Dr. Saurabh Markandeya, Co-CEO & Executive Director for SHADO Group, openly support the government’s decision and said, “I think the idea of having a complete electric vehicle market for sale between 2023 – 2025 is a commendable plan. We advise that in addition to government policies, they leverage Indian SMEs and entrepreneurs and empower them to develop – and profit from – their own charging infrastructure.”
Terming the proposal as a step ahead to promote ecological and affordable mobility solutions, Nagesh Basavanhalli, MD & CEO, Greaves Cotton Ltd. says, “This will drive more electric 2 wheelers on road backed by incentives, tax rate cuts, which will further boost the adoption especially from prospective user in the bottom of pyramid. The entire EV ecosystem consisting of EV access points, charging infrastructure, EV parts supply needs to be scaled up to support the transition towards electric mobility.”
Wybren Van Der Vaart, Co-Founder & CEO, BrightBlu, views this as a bold initiative, and said, “This would pave ways for start-ups to invest in Electric vehicles. The majority of the vehicles on Indian roads are the 2 and 3 wheelers making up almost 80 per cent of the vehicles on road. To convert all these vehicles to electric is definitely not an easy task.”
Considering consumer acceptability and desirability for decision making
Citing the consumer acceptability, to be one of the significant factors before drawing a conclusion, Sreenath says, “For any user to switch to electric, there should be a supporting mechanism, as the cost of the electric vehicle is 75 per cent higher than the cost of internal combustion vehicles. Aggressive policy by the government can give the desired push for faster adoption of electric vehicles. Also, because of poor revenue visibility, private entrepreneurs are not investing in the creation of charging infrastructure though it is considered as a delicensed activity.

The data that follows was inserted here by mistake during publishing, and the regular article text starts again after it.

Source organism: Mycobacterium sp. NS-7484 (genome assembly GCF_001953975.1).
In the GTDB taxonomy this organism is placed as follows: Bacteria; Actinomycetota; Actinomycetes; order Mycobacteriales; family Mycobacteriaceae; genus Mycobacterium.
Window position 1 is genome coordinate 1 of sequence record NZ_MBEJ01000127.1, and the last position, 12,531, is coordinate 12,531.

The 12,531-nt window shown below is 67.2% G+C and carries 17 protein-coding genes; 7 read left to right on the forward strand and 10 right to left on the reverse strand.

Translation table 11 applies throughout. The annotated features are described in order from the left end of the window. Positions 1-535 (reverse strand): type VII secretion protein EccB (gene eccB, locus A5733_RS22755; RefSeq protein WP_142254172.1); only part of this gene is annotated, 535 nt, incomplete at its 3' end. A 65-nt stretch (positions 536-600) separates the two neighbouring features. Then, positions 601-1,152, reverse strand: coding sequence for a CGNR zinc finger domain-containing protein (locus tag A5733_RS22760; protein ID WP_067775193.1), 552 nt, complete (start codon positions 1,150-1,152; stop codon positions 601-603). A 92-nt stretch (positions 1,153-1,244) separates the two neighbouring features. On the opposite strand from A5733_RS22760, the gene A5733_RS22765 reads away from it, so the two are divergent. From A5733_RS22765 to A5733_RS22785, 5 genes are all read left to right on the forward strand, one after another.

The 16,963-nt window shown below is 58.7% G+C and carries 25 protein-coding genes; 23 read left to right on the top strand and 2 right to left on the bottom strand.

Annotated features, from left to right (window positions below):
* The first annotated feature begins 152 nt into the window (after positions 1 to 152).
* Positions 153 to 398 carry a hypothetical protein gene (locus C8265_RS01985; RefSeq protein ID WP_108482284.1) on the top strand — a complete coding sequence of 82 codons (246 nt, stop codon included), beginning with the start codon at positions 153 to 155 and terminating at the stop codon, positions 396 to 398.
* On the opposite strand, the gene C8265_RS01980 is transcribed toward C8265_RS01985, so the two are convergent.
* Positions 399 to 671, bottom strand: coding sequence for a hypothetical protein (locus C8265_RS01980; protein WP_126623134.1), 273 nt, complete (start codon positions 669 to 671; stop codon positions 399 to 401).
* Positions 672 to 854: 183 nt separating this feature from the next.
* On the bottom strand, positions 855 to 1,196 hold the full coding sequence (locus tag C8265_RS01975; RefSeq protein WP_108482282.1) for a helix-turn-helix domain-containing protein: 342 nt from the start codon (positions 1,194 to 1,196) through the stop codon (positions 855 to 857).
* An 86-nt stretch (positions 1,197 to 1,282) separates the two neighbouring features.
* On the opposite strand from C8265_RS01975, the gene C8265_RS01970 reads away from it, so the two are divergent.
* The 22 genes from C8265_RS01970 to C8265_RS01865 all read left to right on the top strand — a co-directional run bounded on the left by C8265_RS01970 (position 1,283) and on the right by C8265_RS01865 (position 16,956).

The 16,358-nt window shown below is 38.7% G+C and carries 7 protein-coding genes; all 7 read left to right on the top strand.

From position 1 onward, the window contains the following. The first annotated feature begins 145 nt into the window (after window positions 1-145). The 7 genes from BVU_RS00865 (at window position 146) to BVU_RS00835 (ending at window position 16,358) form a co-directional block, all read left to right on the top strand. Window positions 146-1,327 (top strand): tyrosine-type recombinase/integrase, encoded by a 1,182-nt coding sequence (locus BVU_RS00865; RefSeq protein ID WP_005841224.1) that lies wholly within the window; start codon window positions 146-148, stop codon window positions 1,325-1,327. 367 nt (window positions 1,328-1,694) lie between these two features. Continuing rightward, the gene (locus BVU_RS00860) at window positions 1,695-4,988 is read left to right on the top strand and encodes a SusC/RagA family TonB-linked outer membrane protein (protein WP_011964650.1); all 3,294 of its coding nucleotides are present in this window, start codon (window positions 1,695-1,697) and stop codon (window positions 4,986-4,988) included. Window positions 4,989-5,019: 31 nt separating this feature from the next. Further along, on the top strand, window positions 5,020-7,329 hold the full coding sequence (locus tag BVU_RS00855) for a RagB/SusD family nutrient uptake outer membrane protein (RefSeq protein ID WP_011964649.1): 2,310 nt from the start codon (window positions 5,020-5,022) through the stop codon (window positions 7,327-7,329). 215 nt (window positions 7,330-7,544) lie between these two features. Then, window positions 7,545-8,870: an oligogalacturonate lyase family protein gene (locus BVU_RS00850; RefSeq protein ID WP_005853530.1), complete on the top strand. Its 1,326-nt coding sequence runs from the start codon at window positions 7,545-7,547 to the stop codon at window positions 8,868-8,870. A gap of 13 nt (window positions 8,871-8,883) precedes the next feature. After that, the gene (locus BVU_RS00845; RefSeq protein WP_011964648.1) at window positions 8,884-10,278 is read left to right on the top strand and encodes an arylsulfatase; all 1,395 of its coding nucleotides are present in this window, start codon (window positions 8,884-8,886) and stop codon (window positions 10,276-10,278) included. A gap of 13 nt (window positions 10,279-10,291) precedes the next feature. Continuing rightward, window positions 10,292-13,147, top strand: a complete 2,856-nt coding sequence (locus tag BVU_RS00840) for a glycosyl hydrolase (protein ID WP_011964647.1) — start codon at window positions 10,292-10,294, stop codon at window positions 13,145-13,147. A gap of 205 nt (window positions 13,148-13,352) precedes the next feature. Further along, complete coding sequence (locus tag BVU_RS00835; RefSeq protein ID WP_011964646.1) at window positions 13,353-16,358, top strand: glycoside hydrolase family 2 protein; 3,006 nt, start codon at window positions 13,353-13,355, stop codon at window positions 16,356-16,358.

Vaart, noted that for successful transition to electric mobility, key factors such as consumer acceptability and desirability must be addressed. Improvements in electric vehicle performance, driving range and features will aid to increase awareness of the economic benefits behind electric vehicles, reduce range anxiety and increase demand for charging infrastructure.
Chopra terms consumer acceptability as a key factor for product marketing. If there is no demand for creation and awareness of the benefits of e-vehicles, then no matter how good the product is, nobody will buy. He says,”The government should provide all available incentives to the entrepreneurs pursuing this trade and also subsidy to the buyers buying the vehicles.”